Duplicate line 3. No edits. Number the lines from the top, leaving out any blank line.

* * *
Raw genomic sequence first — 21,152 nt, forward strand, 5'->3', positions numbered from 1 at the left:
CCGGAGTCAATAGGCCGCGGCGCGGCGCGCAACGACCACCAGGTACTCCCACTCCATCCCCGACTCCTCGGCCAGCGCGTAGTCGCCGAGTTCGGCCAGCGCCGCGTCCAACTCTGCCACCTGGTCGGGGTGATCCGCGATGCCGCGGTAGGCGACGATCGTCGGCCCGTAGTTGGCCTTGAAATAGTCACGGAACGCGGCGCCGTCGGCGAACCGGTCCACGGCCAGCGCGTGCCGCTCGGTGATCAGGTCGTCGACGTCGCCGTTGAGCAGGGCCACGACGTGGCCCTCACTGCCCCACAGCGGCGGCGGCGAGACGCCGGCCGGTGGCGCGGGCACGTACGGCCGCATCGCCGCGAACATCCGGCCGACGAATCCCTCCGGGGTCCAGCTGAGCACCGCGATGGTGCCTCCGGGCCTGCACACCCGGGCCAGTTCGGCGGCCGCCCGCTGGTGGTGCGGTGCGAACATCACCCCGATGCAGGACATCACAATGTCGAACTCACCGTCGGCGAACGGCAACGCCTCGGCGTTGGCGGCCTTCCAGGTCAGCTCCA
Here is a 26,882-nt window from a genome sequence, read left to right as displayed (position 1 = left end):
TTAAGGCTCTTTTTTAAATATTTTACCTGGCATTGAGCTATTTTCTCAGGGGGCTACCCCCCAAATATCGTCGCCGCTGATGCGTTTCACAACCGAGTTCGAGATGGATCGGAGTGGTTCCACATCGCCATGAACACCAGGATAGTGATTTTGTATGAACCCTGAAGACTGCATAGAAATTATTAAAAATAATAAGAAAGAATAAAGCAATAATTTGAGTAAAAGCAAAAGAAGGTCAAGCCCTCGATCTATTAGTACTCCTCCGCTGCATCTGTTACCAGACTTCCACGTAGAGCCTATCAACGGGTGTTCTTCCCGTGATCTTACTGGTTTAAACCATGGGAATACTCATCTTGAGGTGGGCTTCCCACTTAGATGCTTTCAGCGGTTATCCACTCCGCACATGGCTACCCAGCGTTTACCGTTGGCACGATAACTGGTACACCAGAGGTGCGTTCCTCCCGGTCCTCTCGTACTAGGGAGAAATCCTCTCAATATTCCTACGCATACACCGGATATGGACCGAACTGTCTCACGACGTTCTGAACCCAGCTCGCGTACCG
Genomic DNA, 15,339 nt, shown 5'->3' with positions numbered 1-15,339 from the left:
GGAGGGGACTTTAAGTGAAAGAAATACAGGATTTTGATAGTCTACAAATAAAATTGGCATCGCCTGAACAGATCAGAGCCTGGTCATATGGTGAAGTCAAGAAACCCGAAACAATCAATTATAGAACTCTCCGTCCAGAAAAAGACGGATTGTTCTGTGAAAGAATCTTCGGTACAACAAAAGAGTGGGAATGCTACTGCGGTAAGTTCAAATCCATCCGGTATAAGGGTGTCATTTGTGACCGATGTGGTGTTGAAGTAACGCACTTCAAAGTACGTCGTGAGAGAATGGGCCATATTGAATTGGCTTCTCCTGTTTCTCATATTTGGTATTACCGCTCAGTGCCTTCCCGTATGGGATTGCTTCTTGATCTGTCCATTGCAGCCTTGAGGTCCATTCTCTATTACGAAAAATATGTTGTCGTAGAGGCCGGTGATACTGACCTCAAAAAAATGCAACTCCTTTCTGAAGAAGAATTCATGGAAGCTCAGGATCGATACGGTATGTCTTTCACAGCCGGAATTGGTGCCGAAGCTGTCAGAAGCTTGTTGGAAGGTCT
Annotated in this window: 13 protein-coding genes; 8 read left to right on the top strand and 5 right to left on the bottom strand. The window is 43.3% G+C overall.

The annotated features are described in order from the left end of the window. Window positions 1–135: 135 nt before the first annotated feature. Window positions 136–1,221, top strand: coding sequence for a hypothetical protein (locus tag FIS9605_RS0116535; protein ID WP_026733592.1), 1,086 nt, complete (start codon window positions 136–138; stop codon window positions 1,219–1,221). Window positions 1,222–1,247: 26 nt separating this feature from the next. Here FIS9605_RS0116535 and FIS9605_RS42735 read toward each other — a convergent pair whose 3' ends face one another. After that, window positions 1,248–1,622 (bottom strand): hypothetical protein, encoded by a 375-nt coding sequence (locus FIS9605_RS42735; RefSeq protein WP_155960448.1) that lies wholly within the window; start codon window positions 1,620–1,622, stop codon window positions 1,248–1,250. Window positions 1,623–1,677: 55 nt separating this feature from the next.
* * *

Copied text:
Here is a 26,882-nt window from a genome sequence, read left to right as displayed (position 1 = left end):